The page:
Another company removes trees for free after contractor disappears on KC animal rescue

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KANSAS CITY, Mo. -- When one company let them down, another metro company stepped up to save the day for a local animal rescue.

Furry Kids Refuge in Kansas City is out thousands of dollars after a contracting company disappeared without finishing the job.

The nonprofit said it had trouble getting someone to help solve its problem -- until now.

An army of trucks and chainsaws showed up at Furry Kids Refuge on Friday morning to tackle the jungle growing around two buildings the organization rents.

"They taken water breaks, and that's it," founder Carla Wing said. "They're working hard. They're cleaning up more stuff than what we even though. We thought we were going to have to do it on our own. But they're cleaning up everything, and they're trimming more trees than what we asked."

Wing wanted this location to be the organization's future.

But after the contractor she hired to remove dangerous trees cashed her check and ran, she wasn't sure this day would ever arrive.

"He came, I think, the very next day, cut one tree, dropped it, didn't do anything with it, and then they've been in communications with us over the last three months and would never come out here," Wind said.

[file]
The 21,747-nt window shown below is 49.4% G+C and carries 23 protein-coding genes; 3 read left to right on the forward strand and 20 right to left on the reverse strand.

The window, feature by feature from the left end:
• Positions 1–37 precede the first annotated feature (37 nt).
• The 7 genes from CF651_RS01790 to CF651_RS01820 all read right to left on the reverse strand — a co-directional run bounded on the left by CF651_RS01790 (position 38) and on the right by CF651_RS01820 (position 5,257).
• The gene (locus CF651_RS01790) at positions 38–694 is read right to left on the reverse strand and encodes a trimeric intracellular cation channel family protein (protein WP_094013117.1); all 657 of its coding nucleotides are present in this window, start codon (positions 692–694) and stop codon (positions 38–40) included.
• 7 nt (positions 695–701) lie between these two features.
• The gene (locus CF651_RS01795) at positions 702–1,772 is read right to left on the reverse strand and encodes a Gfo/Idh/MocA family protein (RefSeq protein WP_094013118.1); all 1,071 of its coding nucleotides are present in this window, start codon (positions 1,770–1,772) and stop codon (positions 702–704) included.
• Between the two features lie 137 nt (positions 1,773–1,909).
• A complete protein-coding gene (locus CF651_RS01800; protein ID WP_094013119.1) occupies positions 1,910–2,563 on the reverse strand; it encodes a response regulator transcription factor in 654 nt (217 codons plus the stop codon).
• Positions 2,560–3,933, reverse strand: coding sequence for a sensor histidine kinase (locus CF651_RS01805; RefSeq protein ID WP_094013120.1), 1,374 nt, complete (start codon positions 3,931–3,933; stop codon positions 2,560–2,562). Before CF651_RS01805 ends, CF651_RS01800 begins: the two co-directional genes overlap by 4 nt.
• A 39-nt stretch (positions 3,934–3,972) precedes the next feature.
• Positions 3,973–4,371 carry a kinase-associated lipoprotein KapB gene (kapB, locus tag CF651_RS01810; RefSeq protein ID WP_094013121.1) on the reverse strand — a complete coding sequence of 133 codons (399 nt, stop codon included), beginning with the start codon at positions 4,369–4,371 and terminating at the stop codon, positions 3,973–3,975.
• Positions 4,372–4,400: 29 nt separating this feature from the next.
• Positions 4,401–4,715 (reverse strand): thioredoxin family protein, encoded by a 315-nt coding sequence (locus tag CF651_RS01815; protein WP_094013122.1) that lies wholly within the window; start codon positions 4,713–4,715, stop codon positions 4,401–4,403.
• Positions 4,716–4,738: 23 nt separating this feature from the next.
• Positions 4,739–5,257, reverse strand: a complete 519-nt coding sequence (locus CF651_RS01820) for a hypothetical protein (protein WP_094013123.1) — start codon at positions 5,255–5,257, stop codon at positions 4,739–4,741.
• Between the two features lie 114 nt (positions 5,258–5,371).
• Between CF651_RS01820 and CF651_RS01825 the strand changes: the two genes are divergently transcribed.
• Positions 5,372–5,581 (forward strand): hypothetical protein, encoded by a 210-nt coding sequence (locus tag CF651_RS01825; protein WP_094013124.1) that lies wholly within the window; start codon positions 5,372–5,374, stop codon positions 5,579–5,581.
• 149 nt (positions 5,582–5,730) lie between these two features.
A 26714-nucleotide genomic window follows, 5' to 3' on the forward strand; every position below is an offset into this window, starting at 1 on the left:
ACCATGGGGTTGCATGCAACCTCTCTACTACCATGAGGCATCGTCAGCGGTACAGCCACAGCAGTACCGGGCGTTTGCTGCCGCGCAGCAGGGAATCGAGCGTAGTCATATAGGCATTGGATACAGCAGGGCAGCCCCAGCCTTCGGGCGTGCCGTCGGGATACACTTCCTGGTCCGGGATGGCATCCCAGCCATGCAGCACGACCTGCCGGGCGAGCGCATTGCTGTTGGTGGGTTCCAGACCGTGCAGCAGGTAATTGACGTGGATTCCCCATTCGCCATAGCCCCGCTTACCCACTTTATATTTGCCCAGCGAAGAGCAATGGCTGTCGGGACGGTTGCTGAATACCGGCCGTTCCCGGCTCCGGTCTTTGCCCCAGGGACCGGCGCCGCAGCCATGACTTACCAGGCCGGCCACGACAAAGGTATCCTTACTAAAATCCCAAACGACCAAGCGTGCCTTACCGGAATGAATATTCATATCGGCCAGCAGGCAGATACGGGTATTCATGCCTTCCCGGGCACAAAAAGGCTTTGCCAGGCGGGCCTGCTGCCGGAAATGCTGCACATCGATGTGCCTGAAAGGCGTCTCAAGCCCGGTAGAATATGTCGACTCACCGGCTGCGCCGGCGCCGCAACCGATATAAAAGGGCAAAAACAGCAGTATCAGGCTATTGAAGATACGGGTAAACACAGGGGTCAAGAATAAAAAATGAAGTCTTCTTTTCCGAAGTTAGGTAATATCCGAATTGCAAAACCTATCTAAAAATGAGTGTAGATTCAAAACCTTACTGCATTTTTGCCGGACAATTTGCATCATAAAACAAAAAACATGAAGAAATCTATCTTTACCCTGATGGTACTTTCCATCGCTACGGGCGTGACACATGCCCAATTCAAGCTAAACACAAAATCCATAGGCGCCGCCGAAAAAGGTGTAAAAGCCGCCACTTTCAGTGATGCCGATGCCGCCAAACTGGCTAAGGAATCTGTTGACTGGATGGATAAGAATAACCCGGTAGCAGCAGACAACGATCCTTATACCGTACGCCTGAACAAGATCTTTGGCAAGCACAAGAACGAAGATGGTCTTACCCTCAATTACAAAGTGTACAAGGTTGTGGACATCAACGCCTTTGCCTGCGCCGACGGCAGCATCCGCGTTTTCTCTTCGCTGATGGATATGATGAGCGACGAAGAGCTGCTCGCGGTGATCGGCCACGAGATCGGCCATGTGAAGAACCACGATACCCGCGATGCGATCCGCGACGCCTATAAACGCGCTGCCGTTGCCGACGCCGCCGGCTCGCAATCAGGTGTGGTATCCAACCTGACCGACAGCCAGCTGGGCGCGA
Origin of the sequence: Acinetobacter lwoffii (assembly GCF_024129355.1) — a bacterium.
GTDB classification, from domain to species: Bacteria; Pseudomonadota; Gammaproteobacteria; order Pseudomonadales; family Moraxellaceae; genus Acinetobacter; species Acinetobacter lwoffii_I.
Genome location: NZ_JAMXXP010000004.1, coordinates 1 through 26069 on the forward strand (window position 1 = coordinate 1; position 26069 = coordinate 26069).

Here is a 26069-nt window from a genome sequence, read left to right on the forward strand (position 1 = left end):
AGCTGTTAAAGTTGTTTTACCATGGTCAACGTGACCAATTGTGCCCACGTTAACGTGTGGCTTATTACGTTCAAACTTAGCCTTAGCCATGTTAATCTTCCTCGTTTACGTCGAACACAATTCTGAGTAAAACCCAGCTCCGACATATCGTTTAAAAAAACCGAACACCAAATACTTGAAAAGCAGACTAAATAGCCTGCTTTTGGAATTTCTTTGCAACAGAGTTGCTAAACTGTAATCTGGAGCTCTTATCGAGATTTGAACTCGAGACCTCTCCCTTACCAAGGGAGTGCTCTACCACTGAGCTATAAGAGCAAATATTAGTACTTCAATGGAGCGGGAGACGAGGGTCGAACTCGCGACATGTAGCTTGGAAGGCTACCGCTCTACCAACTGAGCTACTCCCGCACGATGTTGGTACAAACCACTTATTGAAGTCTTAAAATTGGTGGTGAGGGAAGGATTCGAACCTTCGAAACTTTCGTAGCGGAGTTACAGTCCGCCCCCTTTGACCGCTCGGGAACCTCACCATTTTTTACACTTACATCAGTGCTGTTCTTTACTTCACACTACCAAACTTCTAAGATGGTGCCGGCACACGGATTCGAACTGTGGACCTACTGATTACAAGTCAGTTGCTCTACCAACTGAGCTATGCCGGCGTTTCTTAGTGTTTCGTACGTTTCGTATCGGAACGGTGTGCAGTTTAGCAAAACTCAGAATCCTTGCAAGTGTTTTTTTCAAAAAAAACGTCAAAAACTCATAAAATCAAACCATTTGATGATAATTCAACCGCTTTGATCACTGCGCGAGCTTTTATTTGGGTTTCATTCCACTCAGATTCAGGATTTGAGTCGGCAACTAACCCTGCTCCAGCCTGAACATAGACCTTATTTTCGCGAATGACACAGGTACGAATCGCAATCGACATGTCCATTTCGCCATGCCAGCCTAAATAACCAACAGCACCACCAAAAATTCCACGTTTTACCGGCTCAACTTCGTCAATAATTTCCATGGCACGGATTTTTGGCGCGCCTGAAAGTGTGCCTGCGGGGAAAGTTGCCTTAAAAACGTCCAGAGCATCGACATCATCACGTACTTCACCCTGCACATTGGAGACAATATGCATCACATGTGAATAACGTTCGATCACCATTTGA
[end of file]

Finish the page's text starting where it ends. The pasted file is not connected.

"Always promising us, every week promising us, but never would come out to do the job."

That contractor didn't do the work -- but a crew with Eric Cartwright's Custom Tree Service did show up to do the work.

David Quigg and his crew spent hours at Furry Kids Rescue on Friday. They completed all the tree trimming and brush removal for free.

"I called her up on the phone, and she asked what the cost was gonna be," Quigg said. "And I told her there wasn't going to be a charge. You've been taken, and you're not going to be taken this time."

Quigg said he first heard about the issue at Furry Kids on FOX4 earlier this week. After learning a contractor stiffed the organization, Quigg said he knew he had to help.

"I have seven kids, and I want to instill in their hearts to do stuff like this," he said.

Now, thanks to this company, Quigg and his crew, Furry Kids Rescue will be able to open as planned.

Although the tree removal problem is taken care of, the nonprofit said it still hasn't heard from the original contracting company, which still owes Furry Kids thousands of dollars in a refund because it never completed the job.

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